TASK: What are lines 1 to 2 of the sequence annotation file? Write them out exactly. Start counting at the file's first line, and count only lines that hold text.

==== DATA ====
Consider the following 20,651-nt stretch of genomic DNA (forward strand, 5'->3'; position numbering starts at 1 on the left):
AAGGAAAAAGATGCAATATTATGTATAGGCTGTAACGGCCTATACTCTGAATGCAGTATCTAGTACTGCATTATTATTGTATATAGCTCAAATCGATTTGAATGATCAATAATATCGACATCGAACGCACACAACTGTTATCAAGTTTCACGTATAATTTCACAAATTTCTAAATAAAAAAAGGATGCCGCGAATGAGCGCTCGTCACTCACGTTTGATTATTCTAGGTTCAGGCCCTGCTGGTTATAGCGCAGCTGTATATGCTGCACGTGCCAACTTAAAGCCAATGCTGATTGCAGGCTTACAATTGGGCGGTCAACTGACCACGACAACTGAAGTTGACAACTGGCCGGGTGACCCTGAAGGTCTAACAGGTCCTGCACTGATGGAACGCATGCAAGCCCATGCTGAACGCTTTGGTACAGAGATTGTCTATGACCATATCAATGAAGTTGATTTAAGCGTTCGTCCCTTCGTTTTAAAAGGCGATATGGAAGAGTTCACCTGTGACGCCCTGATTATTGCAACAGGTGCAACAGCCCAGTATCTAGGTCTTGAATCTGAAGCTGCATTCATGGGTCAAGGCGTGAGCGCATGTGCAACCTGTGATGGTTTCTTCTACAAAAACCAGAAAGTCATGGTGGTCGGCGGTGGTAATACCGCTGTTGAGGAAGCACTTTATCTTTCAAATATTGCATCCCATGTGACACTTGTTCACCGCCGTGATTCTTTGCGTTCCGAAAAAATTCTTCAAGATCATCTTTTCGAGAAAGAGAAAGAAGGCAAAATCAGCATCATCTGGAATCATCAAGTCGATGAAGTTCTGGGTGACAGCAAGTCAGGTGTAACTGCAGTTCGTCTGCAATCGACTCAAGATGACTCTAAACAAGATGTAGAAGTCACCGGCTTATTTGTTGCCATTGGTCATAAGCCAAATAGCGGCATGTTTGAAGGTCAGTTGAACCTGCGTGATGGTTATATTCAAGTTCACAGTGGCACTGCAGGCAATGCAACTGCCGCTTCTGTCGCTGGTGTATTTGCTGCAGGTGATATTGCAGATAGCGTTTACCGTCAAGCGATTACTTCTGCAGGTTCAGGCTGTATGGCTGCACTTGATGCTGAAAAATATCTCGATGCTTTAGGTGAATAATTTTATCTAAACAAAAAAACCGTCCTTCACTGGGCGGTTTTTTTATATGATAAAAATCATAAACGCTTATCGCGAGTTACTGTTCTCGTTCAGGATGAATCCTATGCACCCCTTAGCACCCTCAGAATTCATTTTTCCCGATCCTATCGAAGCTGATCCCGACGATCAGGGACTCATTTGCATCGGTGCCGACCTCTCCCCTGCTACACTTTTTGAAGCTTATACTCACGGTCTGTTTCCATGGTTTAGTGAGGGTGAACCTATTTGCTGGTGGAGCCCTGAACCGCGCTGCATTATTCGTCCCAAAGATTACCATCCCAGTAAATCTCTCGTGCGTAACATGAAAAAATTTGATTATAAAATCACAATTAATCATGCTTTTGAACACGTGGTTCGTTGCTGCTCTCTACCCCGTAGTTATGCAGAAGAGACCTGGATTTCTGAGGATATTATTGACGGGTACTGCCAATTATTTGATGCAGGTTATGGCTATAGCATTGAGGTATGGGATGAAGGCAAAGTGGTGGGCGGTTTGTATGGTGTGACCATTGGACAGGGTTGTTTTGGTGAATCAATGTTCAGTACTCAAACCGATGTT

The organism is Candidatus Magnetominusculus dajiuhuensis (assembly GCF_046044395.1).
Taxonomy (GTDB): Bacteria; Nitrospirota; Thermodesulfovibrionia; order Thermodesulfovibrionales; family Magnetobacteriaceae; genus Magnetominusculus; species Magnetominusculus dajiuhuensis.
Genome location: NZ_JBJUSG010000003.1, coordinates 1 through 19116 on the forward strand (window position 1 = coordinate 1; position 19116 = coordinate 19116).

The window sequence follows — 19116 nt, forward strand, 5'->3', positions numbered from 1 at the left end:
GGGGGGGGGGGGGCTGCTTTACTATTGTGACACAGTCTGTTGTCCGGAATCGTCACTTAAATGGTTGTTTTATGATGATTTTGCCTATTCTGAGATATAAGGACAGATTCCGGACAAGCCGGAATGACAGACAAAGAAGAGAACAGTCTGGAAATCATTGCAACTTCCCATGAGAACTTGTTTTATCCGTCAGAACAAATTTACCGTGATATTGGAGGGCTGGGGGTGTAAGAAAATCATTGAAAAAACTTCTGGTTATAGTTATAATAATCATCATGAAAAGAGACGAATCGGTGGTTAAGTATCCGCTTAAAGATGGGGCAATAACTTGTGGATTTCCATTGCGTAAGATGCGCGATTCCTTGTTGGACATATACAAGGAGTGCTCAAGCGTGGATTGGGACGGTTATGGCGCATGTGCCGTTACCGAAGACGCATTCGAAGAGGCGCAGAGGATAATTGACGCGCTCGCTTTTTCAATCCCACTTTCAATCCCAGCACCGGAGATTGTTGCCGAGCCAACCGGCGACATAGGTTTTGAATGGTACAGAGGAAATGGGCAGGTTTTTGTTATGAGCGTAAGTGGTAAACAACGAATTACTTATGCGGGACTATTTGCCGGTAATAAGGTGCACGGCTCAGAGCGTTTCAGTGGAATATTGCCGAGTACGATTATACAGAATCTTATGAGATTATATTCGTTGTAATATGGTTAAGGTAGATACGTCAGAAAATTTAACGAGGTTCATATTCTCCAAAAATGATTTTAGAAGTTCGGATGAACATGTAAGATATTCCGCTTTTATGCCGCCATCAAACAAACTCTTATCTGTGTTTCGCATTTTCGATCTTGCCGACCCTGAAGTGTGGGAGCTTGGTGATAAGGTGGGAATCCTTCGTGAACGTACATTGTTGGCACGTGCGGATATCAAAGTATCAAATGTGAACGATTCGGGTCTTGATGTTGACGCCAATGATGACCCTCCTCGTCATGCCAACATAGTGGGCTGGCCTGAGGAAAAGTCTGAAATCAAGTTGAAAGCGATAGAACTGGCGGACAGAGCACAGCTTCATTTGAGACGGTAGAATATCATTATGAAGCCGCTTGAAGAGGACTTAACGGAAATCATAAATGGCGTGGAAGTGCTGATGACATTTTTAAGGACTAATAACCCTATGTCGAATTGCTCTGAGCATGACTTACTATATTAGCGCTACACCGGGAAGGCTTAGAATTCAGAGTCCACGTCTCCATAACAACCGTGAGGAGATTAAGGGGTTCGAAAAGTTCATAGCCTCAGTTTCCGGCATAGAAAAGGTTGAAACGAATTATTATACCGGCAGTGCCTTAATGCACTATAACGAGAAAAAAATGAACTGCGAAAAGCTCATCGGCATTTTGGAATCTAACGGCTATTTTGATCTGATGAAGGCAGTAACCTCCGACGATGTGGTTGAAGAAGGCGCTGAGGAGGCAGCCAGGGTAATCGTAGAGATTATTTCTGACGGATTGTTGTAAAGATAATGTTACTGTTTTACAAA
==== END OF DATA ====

Consider the following 20,651-nt stretch of genomic DNA (forward strand, 5'->3'; position numbering starts at 1 on the left):
AAGGAAAAAGATGCAATATTATGTATAGGCTGTAACGGCCTATACTCTGAATGCAGTATCTAGTACTGCATTATTATTGTATATAGCTCAAATCGATTTGAATGATCAATAATATCGACATCGAACGCACACAACTGTTATCAAGTTTCACGTATAATTTCACAAATTTCTAAATAAAAAAAGGATGCCGCGAATGAGCGCTCGTCACTCACGTTTGATTATTCTAGGTTCAGGCCCTGCTGGTTATAGCGCAGCTGTATATGCTGCACGTGCCAACTTAAAGCCAATGCTGATTGCAGGCTTACAATTGGGCGGTCAACTGACCACGACAACTGAAGTTGACAACTGGCCGGGTGACCCTGAAGGTCTAACAGGTCCTGCACTGATGGAACGCATGCAAGCCCATGCTGAACGCTTTGGTACAGAGATTGTCTATGACCATATCAATGAAGTTGATTTAAGCGTTCGTCCCTTCGTTTTAAAAGGCGATATGGAAGAGTTCACCTGTGACGCCCTGATTATTGCAACAGGTGCAACAGCCCAGTATCTAGGTCTTGAATCTGAAGCTGCATTCATGGGTCAAGGCGTGAGCGCATGTGCAACCTGTGATGGTTTCTTCTACAAAAACCAGAAAGTCATGGTGGTCGGCGGTGGTAATACCGCTGTTGAGGAAGCACTTTATCTTTCAAATATTGCATCCCATGTGACACTTGTTCACCGCCGTGATTCTTTGCGTTCCGAAAAAATTCTTCAAGATCATCTTTTCGAGAAAGAGAAAGAAGGCAAAATCAGCATCATCTGGAATCATCAAGTCGATGAAGTTCTGGGTGACAGCAAGTCAGGTGTAACTGCAGTTCGTCTGCAATCGACTCAAGATGACTCTAAACAAGATGTAGAAGTCACCGGCTTATTTGTTGCCATTGGTCATAAGCCAAATAGCGGCATGTTTGAAGGTCAGTTGAACCTGCGTGATGGTTATATTCAAGTTCACAGTGGCACTGCAGGCAATGCAACTGCCGCTTCTGTCGCTGGTGTATTTGCTGCAGGTGATATTGCAGATAGCGTTTACCGTCAAGCGATTACTTCTGCAGGTTCAGGCTGTATGGCTGCACTTGATGCTGAAAAATATCTCGATGCTTTAGGTGAATAATTTTATCTAAACAAAAAAACCGTCCTTCACTGGGCGGTTTTTTTATATGATAAAAATCATAAACGCTTATCGCGAGTTACTGTTCTCGTTCAGGATGAATCCTATGCACCCCTTAGCACCCTCAGAATTCATTTTTCCCGATCCTATCGAAGCTGATCCCGACGATCAGGGACTCATTTGCATCGGTGCCGACCTCTCCCCTGCTACACTTTTTGAAGCTTATACTCACGGTCTGTTTCCATGGTTTAGTGAGGGTGAACCTATTTGCTGGTGGAGCCCTGAACCGCGCTGCATTATTCGTCCCAAAGATTACCATCCCAGTAAATCTCTCGTGCGTAACATGAAAAAATTTGATTATAAAATCACAATTAATCATGCTTTTGAACACGTGGTTCGTTGCTGCTCTCTACCCCGTAGTTATGCAGAAGAGACCTGGATTTCTGAGGATATTATTGACGGGTACTGCCAATTATTTGATGCAGGTTATGGCTATAGCATTGAGGTATGGGATGAAGGCAAAGTGGTGGGCGGTTTGTATGGTGTGACCATTGGACAGGGTTGTTTTGGTGAATCAATGTTCAGTACTCAAACCGATGTT